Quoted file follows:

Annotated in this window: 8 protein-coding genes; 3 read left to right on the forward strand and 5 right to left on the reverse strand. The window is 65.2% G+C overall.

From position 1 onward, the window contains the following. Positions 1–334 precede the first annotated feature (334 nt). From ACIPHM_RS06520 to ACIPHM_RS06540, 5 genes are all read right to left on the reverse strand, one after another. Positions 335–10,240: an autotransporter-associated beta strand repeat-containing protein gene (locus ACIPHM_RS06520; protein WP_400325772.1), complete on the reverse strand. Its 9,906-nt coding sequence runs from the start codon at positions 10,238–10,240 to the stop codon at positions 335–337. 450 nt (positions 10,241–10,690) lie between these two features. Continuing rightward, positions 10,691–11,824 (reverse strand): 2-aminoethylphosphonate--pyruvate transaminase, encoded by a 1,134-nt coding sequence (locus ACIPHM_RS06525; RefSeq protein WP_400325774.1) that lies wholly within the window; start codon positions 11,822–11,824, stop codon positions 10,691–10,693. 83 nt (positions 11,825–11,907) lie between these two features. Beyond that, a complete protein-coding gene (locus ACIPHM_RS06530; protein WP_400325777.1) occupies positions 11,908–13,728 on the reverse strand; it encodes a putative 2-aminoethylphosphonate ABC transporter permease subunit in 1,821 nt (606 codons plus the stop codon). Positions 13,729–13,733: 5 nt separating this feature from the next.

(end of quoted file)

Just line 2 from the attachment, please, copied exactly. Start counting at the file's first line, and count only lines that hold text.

From position 1 onward, the window contains the following. Positions 1–334 precede the first annotated feature (334 nt). From ACIPHM_RS06520 to ACIPHM_RS06540, 5 genes are all read right to left on the reverse strand, one after another. Positions 335–10,240: an autotransporter-associated beta strand repeat-containing protein gene (locus ACIPHM_RS06520; protein WP_400325772.1), complete on the reverse strand. Its 9,906-nt coding sequence runs from the start codon at positions 10,238–10,240 to the stop codon at positions 335–337. 450 nt (positions 10,241–10,690) lie between these two features. Continuing rightward, positions 10,691–11,824 (reverse strand): 2-aminoethylphosphonate--pyruvate transaminase, encoded by a 1,134-nt coding sequence (locus ACIPHM_RS06525; RefSeq protein WP_400325774.1) that lies wholly within the window; start codon positions 11,822–11,824, stop codon positions 10,691–10,693. 83 nt (positions 11,825–11,907) lie between these two features. Beyond that, a complete protein-coding gene (locus ACIPHM_RS06530; protein WP_400325777.1) occupies positions 11,908–13,728 on the reverse strand; it encodes a putative 2-aminoethylphosphonate ABC transporter permease subunit in 1,821 nt (606 codons plus the stop codon). Positions 13,729–13,733: 5 nt separating this feature from the next.